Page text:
For starters, Yarraville is a very mixed bag when it comes to Asian food – some good, some lacklustre, some already forgotten.

And then there’s the syndrome of funky Asian food moving into pretty places in trendy suburbs.

Isn’t it often the case that doing so results in higher prices, smaller portions and a diminuation of the heart – spicy soul, edgy flavours, call it what you will – that makes such food so very attractive?

What chance a really fabulous bowl of pho in downtown Yarraville?

And away from Footscray, Sunshine or St Albans – where numbers and competition ensure a very high standard?

In the case of Friend or Pho, the punny name is even based on mispronunciation.

 

friend4

 

A good sign is the gorgeous, larger-than-life, hand-written menu we have spied on the joint’s Facebook page – it’s all in Vietnamese.

But even then – banh mi is listed at $9.

Whoa!

That’s twice the going rate in Footscray.

Happily, things take a delightful turn towards dispelling our skepticism as soon as we enter and broach the price of that banh mi.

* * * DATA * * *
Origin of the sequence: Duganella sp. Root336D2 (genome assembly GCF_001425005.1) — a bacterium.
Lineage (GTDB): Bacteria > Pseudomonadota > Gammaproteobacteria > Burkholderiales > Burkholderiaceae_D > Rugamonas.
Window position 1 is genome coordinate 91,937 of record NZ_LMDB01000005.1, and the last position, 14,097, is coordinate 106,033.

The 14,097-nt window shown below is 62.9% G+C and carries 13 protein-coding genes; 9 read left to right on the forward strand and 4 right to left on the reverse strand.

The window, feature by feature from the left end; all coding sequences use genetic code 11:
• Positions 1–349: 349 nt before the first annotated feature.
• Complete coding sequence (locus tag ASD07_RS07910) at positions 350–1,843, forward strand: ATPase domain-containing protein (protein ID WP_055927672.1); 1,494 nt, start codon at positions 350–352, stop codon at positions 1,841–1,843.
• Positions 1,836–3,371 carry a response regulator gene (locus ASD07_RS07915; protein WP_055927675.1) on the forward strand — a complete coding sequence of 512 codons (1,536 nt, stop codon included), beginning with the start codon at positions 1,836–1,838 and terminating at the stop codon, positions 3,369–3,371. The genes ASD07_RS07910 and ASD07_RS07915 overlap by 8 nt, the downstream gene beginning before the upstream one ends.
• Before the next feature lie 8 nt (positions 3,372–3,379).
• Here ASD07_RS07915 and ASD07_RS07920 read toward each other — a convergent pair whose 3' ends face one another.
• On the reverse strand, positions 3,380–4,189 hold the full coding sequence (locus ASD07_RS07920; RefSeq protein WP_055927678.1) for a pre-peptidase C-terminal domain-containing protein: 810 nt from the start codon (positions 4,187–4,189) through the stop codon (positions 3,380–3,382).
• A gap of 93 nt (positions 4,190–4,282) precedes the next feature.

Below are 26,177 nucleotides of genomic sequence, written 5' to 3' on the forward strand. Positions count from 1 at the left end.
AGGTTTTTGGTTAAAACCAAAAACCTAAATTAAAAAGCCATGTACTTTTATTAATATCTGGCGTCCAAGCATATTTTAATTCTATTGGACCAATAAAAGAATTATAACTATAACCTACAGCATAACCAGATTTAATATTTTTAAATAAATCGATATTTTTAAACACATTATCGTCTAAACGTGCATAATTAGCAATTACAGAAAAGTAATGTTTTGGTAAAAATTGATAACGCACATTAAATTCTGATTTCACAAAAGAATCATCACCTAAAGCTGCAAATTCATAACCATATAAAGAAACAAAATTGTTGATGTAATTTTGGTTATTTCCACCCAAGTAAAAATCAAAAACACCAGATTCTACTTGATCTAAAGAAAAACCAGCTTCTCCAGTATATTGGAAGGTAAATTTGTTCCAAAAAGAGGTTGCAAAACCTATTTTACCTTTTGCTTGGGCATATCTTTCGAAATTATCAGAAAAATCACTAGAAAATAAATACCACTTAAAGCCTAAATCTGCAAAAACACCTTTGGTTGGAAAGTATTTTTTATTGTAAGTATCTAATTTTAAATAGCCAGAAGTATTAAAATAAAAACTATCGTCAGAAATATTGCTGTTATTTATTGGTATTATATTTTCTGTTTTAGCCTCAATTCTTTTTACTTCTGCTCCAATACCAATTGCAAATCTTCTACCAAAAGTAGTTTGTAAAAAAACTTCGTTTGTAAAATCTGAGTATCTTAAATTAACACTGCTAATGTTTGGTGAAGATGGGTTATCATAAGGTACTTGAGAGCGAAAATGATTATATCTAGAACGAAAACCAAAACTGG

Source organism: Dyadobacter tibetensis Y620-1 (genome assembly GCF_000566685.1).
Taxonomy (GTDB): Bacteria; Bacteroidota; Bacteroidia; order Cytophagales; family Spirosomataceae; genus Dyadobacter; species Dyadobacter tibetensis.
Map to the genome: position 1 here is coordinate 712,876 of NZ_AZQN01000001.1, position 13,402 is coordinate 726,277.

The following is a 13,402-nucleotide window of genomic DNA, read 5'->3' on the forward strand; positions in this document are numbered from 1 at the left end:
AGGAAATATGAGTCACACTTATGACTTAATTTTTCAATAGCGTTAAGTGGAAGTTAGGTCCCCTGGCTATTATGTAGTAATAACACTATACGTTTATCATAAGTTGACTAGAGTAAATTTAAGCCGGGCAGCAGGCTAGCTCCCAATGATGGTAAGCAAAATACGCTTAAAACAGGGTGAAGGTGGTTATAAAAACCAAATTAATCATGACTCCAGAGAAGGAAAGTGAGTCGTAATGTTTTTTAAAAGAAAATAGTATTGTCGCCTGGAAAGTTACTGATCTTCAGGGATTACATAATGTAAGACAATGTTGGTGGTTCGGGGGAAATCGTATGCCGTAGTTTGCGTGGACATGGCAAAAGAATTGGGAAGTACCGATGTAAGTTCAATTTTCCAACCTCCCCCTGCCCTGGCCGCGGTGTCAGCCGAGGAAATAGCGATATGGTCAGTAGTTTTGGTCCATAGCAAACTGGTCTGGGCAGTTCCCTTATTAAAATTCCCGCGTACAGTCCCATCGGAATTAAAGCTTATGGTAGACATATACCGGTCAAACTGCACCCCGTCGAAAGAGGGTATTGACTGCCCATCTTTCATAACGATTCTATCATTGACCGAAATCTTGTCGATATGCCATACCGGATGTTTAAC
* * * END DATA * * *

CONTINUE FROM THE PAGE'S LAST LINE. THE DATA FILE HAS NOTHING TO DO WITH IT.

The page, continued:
The answers we get run variously along the lines of …

“It’s just really good!”

“We make our own pickles and it’s got our own pork crackling!”

 

friend12

 

Even better, we soon learn that the sisters behind Friend or Pho – Anna (out front) and Chelsea (in the kitchen) – are lifelong, born-and-bred Yarravillians.

Indeed, about 15 years ago their parents ran a bakery on Anderson Street (corner of Buninyong Street, where the fancy cake makers now live).

Friend or Pho IS done out in very cool cafe style.

There’s seating inside, in the hallway and outside on the verandah.

The menu (see below in both English AND Vietnamese) runs through a tight line-up of mostly familiar dishes.

So how do we go on our first visit?

Oh my – it’s difficult to contain my enthusiasm.

This is simply great Vietnamese food – as good as any going around in the western suburbs and way better than most.